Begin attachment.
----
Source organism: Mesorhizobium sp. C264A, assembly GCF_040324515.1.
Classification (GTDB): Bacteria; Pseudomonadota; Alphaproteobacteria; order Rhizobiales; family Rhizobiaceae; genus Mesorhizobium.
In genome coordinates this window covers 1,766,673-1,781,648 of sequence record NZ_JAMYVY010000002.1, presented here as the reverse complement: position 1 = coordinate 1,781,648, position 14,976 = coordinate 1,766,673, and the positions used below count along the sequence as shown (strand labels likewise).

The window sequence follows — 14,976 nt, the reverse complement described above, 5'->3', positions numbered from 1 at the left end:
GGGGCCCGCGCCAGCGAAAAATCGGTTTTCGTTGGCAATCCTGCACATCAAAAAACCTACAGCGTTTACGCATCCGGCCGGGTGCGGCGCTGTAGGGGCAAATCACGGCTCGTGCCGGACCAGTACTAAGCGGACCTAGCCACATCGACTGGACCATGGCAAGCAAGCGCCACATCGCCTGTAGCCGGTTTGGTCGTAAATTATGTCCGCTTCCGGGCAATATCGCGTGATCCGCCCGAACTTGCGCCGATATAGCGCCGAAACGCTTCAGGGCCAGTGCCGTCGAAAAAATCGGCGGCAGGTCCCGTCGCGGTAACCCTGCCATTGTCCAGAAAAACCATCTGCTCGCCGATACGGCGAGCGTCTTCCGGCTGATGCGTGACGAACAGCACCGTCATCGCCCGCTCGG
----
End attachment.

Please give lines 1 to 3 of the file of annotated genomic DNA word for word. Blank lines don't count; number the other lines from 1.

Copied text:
Source organism: Mesorhizobium sp. C264A, assembly GCF_040324515.1.
Classification (GTDB): Bacteria; Pseudomonadota; Alphaproteobacteria; order Rhizobiales; family Rhizobiaceae; genus Mesorhizobium.
In genome coordinates this window covers 1,766,673-1,781,648 of sequence record NZ_JAMYVY010000002.1, presented here as the reverse complement: position 1 = coordinate 1,781,648, position 14,976 = coordinate 1,766,673, and the positions used below count along the sequence as shown (strand labels likewise).